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Retrospections A VIR View of Vesta
 
A VIR View of Vesta
Source: JPL press release
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Meteorites, Comets and Asteroids
Posted:   08/16/11

Summary: NASA's Dawn spacecraft has begun its first science-collecting orbit phase at Vesta.

NASA's asteroid photographer beams back science data

NASA's Dawn spacecraft obtained this image of the giant asteroid Vesta with its framing camera on July 24, 2011. Credit: NASA
The Dawn spacecraft has completed a graceful spiral into the first of four planned science orbits during the spacecraft’s yearlong visit to Vesta. The spacecraft started taking detailed observations on Aug. 11 at 9:13 a.m. PDT (12:13 a.m. EDT), which marks the official start of the first science-collecting orbit phase at Vesta, also known as the survey orbit.

Survey orbit is the initial and highest orbit, at roughly 1,700 miles (2,700 kilometers) above the surface, which will provide an overview or “big picture” perspective of the giant asteroid.

The primary objective of survey orbit is to image the surface with near-global coverage in visible and infrared wavelengths with the mapping spectrometer, also known as VIR. Dawn also will be using its framing camera to collect image mosaics that complement the VIR spectral data to produce geologic and compositional maps of Vesta’s surface. Ultrasensitive measurements of the spacecraft’s motion using radio signals will allow improved understanding of the giant asteroid’s gravity field. Dawn’s gamma ray and neutron detector will continue to collect background data.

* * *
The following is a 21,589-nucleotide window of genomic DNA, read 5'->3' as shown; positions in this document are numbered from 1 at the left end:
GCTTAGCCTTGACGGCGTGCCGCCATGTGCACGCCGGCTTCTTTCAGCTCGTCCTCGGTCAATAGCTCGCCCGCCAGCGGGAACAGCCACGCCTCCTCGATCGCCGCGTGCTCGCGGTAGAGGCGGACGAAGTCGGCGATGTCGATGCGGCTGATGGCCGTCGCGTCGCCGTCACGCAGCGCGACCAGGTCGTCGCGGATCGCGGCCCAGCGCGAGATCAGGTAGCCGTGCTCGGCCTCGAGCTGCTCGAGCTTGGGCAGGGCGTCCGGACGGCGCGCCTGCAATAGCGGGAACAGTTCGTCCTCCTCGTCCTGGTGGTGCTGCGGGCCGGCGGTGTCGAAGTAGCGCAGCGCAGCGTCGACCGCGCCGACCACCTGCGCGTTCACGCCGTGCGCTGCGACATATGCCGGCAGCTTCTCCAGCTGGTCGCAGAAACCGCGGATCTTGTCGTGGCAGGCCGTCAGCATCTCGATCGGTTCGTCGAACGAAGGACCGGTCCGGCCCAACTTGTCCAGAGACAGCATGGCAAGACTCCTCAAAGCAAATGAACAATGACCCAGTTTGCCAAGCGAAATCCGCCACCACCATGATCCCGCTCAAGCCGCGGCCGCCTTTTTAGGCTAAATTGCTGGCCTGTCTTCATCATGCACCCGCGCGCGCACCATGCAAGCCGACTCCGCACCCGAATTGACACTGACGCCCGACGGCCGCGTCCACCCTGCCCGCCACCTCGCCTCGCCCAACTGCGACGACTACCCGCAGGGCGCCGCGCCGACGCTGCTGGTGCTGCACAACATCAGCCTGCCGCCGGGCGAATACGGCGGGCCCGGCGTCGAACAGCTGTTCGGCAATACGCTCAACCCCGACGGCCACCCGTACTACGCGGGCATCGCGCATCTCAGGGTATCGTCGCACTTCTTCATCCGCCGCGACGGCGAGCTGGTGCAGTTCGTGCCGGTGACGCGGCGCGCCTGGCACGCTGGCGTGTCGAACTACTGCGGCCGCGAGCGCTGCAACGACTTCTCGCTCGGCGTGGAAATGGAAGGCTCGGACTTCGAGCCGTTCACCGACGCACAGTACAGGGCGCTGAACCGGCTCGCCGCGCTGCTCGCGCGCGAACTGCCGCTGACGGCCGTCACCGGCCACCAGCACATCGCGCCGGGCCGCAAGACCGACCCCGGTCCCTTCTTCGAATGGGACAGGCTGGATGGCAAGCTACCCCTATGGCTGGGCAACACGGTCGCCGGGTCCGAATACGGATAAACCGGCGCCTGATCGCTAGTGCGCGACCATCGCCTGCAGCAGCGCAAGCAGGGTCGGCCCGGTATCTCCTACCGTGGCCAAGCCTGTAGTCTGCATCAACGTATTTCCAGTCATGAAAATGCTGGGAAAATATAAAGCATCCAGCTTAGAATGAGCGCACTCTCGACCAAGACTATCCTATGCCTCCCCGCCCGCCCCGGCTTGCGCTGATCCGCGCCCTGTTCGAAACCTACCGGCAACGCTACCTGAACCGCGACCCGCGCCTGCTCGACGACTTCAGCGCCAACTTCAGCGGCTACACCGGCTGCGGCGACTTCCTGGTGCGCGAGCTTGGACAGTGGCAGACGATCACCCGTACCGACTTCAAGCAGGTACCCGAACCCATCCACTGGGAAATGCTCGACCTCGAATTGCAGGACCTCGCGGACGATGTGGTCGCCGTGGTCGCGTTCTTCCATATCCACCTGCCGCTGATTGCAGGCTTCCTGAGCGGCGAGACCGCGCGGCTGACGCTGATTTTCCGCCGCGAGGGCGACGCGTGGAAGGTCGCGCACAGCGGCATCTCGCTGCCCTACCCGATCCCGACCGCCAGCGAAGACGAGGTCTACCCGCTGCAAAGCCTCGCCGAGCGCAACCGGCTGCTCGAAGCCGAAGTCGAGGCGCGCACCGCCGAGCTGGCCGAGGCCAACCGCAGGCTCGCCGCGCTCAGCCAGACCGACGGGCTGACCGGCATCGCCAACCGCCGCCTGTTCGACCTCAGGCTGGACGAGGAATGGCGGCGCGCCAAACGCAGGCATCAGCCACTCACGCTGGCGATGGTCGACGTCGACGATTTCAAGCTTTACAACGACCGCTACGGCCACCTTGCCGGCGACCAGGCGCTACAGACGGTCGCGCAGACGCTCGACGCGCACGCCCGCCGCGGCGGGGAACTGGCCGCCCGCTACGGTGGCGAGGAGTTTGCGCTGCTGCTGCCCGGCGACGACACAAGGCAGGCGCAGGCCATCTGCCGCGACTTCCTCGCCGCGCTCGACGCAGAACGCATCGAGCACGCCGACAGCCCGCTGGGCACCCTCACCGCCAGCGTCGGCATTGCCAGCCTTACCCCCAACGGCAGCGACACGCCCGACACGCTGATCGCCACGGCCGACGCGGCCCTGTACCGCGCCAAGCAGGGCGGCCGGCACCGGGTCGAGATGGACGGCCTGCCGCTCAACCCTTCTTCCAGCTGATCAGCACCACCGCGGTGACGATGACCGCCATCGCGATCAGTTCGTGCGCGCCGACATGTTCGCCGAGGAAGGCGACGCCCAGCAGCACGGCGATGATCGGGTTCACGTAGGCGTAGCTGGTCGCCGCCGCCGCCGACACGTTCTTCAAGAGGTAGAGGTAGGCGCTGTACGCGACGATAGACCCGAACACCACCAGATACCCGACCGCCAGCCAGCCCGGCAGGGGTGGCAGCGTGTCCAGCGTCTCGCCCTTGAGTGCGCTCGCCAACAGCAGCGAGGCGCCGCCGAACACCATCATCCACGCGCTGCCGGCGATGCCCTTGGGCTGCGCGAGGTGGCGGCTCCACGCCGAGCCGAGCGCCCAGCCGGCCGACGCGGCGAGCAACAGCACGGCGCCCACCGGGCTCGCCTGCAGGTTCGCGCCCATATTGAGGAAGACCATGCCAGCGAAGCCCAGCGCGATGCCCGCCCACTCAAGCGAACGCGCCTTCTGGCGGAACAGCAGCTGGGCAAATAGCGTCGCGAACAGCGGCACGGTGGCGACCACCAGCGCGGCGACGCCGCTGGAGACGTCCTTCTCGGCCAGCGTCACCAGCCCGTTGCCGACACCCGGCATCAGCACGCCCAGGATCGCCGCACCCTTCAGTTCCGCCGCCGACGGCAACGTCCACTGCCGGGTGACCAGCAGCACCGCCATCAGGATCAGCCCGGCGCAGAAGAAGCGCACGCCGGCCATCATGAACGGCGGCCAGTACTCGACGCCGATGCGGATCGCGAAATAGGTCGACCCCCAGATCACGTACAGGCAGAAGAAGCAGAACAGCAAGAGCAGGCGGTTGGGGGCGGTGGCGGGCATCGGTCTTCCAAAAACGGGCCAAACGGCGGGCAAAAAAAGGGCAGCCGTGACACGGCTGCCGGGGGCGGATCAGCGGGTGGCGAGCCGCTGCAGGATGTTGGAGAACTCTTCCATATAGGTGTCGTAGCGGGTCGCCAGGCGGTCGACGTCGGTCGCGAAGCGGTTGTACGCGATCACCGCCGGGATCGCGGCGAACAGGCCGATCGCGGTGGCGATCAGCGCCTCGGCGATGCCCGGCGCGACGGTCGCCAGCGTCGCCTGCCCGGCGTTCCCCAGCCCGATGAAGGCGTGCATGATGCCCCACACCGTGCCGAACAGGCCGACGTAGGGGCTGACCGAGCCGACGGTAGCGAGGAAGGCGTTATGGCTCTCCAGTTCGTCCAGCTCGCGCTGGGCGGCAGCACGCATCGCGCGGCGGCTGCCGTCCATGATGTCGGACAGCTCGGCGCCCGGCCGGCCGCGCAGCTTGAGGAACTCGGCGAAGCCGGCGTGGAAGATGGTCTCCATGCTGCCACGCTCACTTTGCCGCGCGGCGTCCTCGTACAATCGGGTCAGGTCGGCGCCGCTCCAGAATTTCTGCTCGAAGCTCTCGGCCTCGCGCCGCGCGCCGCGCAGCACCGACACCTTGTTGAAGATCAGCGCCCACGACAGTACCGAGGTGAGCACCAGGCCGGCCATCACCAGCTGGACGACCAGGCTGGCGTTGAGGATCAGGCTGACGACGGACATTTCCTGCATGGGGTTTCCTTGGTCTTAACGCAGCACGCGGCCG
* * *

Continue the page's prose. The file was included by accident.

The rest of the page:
NASA's Dawn mission will visit two of the first bodies formed in our solar system: the "dwarf planet" Ceres and the massive asteroid Vesta. Credit: NASA
The survey phase is planned to last 20 days. Each orbit takes almost three days, which will provide the spacecraft seven trips around Vesta. After survey orbit, Dawn will resume thrusting, taking about a month to spiral down gently to its next science orbit for an even closer view. That orbit, known as High Altitude Mapping Orbit, or HAMO, begins in late September. Dawn will spend about a month in HAMO, circling around Vesta in half a day, rather than three. Dawn will orbit more than 60 times during HAMO, allowing the camera to fully map the illuminated portion of Vesta at even higher resolution, and enable the science team to generate stereo images. Studying Vesta in detail can help astrobiologists understand if asteroids could have delivered materials to the early Earth that were essential for the origins of life.

Dawn launched in September 2007 and arrived at Vesta in July 2011. Following a year at Vesta, the spacecraft will depart in July 2012 for Ceres, where it will arrive in 2015.


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